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City of Seattle

June 16, 10:24 AM click here to comment > 1

Helping builders create jobs by reducing permitting wait times

On my way to City Hall this week, I saw a welcome sight — workers in hard hats on construction projects. It’s been a while since we’ve seen that. Workers are on Dexter Avenue repaving the street, at 901 Dexter working on a new building, just two examples among many of how Seattle is putting people back to work.

These are encouraging signs our local economy is starting to recover. Construction projects that had been stalled by the recession and the credit crunch are getting back under way. A previously approved permit for 901 Dexter is being revised to include 284 units of housing. On First Hill, workers broke ground at the end of April at 1200 Madison on 237 market rate units with 7,000 square feet of retail. 514 East Pine is finally under construction on 108 units and 12,000 square feet of retail. West Seattle’s Safeway at Admiral project for 78 units and 60,000 square feet of retail broke ground at the end of 2010.


Construction work at 6th and Lenora

And some of the “holes” in the ground are starting to get filled in. At the corner of Stone Way and North 40th Street, where a hole had sat empty for nearly a decade, work began in January on 155 units of housing with 17,000 square feet of retail. In Greenlake, the old Vitamilk dairy site should see construction on a new PCC store and housing by the end of the year.

City government can do more to help. In my Jobs Plan I committed to fostering a business climate and environment where all businesses can thrive. That includes doing what we can to encourage construction. Every building project gets skilled workers off the bench and back on the field. These are high quality local jobs at a family wage — the kind of jobs that are a cornerstone of shared prosperity in Seattle. Each job site that’s building 100 units or more employs between 35 and 60 workers.

We had a problem, however: we had fallen behind in processing permits. Permit intake staffing at the Department of Planning and Development (DPD) is funded by permit fees. When the economy crashed in 2008, fewer permits were pulled and DPD had to lay off nearly 150 staff over two years. That has taken a toll on builders who are trying to get their projects unfrozen. At the Master Builders’ annual dinner on May 5, they told me it was taking up to 9 weeks to get an intake meeting. That was unacceptable.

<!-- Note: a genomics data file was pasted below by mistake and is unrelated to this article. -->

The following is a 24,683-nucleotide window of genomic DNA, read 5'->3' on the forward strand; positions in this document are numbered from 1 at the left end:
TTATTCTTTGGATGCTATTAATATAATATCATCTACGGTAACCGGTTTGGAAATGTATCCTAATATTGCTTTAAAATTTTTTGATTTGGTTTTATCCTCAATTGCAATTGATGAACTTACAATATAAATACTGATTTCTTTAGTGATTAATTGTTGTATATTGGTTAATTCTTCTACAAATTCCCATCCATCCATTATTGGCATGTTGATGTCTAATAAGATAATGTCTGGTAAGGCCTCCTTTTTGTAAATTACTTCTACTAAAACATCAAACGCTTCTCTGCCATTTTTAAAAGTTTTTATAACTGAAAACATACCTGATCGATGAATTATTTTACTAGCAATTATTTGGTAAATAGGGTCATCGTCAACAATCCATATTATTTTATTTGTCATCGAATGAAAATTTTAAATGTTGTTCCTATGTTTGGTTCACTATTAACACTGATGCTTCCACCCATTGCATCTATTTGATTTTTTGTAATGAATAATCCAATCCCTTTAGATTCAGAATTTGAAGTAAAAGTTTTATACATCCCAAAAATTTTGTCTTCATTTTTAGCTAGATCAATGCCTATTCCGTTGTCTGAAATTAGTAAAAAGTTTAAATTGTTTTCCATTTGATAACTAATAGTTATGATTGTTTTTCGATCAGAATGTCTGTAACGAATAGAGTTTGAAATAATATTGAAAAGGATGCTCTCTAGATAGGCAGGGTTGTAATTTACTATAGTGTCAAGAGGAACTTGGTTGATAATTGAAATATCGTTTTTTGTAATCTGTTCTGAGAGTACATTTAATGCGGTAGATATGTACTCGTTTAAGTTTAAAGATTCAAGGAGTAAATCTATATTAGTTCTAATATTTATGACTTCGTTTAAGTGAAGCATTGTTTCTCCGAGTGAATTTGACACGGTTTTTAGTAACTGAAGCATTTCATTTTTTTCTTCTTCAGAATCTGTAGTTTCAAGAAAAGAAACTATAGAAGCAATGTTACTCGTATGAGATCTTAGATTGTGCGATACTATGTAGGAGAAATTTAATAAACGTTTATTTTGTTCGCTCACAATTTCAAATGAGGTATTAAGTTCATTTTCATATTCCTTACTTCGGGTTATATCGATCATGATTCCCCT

I convened my staff and said we had to do better. And they responded. Today, if you call DPD for a construction permit, we can schedule an intake appointment within two weeks. 26 appointment slots are available over the coming three week period.

How did we do it? DPD had been making some adjustments, adding more in-person and extra electronic plan appointments, but we had to do more. Within a few days, DPD reported back to me on their plan to add more appointment times by revising some intake processes, bringing back a former employee as a temporary hire, and shifting resources around to meet greatest demand. These revisions took a little time to implement, but a month later, we have gotten those appointments down to our target of two weeks.

Dexter paving May 4th, 2011 10:15 am
Seattle Department of Transportation crew lays new pavement on Dexter Avenue

Most of this discussion is about buildings, but local street work also creates good jobs. The work on Dexter Avenue creates 32 direct jobs. In fact, dollar for dollar, investments in local streets create more jobs than major highway projects. We can get more of our local dollars into our streets. How will we do that? Stay tuned.

Photos by: Ethan Raup (first) and Seattle Department of Transportation (second)

Posted by: Mayor Mike McGinn

Comments

Comment from Julie Currier
Time June 28, 2011 at 10:11 pm

Mayor,

Thanks for helping however there are still 2 bottle necks in the permit processes; 1) energy code reviewing is a problem for both new construction and remodel and 2) SDOT processes. SDOT and DPD do not coordinate well and the new SDOT process of requiring SIP approval prior to permit intake is a problem when there are very limited appointments. I understand the SDOT budget took a huge beating recently which will only make matters worse. It is great to see progress but don’t stop at DPD appointments!